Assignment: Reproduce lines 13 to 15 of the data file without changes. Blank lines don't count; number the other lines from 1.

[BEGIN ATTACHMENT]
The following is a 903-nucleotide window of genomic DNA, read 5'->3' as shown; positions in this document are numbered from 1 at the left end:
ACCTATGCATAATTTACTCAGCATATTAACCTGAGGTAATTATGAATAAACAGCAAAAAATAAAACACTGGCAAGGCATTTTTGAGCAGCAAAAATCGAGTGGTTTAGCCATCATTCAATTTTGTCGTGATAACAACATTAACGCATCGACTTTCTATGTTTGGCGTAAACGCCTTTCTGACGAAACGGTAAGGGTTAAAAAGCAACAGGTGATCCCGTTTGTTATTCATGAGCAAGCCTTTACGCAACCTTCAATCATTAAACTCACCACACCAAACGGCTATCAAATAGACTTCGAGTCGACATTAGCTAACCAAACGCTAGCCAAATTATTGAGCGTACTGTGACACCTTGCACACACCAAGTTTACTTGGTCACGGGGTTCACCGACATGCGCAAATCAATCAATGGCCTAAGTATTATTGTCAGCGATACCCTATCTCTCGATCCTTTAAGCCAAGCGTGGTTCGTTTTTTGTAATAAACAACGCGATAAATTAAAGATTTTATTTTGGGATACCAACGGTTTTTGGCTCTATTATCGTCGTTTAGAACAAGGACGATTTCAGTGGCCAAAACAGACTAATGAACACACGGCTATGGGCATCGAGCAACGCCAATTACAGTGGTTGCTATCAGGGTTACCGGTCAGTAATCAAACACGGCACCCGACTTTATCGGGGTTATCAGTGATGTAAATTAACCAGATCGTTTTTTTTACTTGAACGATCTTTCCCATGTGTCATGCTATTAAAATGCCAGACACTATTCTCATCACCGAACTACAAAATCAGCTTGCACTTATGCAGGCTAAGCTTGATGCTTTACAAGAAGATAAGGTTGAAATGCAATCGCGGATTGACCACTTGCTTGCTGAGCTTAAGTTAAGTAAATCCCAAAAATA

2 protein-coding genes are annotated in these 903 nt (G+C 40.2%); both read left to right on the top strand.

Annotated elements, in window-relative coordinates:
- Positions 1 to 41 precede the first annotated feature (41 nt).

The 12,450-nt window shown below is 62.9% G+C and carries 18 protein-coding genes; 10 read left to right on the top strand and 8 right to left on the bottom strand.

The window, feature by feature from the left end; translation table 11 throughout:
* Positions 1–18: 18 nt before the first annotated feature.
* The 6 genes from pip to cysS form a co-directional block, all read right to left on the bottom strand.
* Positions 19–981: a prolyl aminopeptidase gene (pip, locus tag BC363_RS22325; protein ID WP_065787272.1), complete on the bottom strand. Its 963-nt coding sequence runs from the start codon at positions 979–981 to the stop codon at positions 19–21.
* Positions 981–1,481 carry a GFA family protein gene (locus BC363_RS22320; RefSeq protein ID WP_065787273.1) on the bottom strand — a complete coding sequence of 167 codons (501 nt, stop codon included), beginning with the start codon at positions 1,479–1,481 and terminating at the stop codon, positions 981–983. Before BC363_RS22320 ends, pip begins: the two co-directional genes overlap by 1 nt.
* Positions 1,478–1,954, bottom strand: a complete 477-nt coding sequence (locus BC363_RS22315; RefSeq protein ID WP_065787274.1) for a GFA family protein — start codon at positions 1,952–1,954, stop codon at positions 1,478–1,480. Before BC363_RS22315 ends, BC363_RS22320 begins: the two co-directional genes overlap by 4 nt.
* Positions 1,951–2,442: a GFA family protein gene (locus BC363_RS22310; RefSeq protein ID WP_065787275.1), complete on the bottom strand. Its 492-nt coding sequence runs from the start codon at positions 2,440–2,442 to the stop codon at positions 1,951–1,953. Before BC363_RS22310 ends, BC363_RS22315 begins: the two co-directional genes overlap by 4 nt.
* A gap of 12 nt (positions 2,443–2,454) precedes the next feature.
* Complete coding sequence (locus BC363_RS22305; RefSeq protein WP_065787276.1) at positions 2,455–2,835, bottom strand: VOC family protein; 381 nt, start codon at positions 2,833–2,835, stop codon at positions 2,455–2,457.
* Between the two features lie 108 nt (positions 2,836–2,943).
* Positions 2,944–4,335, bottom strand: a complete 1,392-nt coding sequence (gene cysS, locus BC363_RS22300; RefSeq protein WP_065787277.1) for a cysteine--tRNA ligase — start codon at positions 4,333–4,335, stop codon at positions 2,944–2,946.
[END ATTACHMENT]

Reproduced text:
* Positions 1,951–2,442: a GFA family protein gene (locus BC363_RS22310; RefSeq protein ID WP_065787275.1), complete on the bottom strand. Its 492-nt coding sequence runs from the start codon at positions 2,440–2,442 to the stop codon at positions 1,951–1,953. Before BC363_RS22310 ends, BC363_RS22315 begins: the two co-directional genes overlap by 4 nt.
* A gap of 12 nt (positions 2,443–2,454) precedes the next feature.
* Complete coding sequence (locus BC363_RS22305; RefSeq protein WP_065787276.1) at positions 2,455–2,835, bottom strand: VOC family protein; 381 nt, start codon at positions 2,833–2,835, stop codon at positions 2,455–2,457.